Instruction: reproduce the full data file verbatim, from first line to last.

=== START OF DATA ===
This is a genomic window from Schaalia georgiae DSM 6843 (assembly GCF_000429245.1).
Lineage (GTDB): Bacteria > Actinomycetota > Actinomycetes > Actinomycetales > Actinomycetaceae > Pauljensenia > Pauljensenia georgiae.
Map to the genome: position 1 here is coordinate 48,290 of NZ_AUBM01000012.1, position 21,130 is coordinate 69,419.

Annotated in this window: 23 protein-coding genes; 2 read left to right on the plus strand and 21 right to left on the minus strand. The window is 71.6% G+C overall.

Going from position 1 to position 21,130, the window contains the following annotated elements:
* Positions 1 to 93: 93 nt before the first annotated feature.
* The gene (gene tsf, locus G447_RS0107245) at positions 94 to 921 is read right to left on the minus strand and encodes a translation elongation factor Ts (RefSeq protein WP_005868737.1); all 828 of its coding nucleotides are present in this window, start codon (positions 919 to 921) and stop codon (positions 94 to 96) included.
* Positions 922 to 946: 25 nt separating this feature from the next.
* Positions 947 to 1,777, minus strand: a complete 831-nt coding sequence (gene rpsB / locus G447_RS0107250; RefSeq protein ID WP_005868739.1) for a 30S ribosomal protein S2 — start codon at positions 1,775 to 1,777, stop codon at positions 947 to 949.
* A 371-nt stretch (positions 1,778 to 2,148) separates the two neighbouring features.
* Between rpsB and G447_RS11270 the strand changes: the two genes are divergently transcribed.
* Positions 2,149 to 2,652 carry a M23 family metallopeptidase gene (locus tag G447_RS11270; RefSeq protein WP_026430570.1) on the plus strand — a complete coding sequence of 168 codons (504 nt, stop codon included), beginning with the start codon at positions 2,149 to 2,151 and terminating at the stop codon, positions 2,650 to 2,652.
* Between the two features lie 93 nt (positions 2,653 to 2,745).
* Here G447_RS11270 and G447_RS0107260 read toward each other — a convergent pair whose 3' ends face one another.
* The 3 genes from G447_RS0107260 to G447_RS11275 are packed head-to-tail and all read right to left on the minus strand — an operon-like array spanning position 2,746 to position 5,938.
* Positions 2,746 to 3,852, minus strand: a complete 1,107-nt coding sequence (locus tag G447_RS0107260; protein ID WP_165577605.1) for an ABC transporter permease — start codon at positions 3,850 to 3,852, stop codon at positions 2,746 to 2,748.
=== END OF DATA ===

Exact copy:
This is a genomic window from Schaalia georgiae DSM 6843 (assembly GCF_000429245.1).
Lineage (GTDB): Bacteria > Actinomycetota > Actinomycetes > Actinomycetales > Actinomycetaceae > Pauljensenia > Pauljensenia georgiae.
Map to the genome: position 1 here is coordinate 48,290 of NZ_AUBM01000012.1, position 21,130 is coordinate 69,419.

Annotated in this window: 23 protein-coding genes; 2 read left to right on the plus strand and 21 right to left on the minus strand. The window is 71.6% G+C overall.

Going from position 1 to position 21,130, the window contains the following annotated elements:
* Positions 1 to 93: 93 nt before the first annotated feature.
* The gene (gene tsf, locus G447_RS0107245) at positions 94 to 921 is read right to left on the minus strand and encodes a translation elongation factor Ts (RefSeq protein WP_005868737.1); all 828 of its coding nucleotides are present in this window, start codon (positions 919 to 921) and stop codon (positions 94 to 96) included.
* Positions 922 to 946: 25 nt separating this feature from the next.
* Positions 947 to 1,777, minus strand: a complete 831-nt coding sequence (gene rpsB / locus G447_RS0107250; RefSeq protein ID WP_005868739.1) for a 30S ribosomal protein S2 — start codon at positions 1,775 to 1,777, stop codon at positions 947 to 949.
* A 371-nt stretch (positions 1,778 to 2,148) separates the two neighbouring features.
* Between rpsB and G447_RS11270 the strand changes: the two genes are divergently transcribed.
* Positions 2,149 to 2,652 carry a M23 family metallopeptidase gene (locus tag G447_RS11270; RefSeq protein WP_026430570.1) on the plus strand — a complete coding sequence of 168 codons (504 nt, stop codon included), beginning with the start codon at positions 2,149 to 2,151 and terminating at the stop codon, positions 2,650 to 2,652.
* Between the two features lie 93 nt (positions 2,653 to 2,745).
* Here G447_RS11270 and G447_RS0107260 read toward each other — a convergent pair whose 3' ends face one another.
* The 3 genes from G447_RS0107260 to G447_RS11275 are packed head-to-tail and all read right to left on the minus strand — an operon-like array spanning position 2,746 to position 5,938.
* Positions 2,746 to 3,852, minus strand: a complete 1,107-nt coding sequence (locus tag G447_RS0107260; protein ID WP_165577605.1) for an ABC transporter permease — start codon at positions 3,850 to 3,852, stop codon at positions 2,746 to 2,748.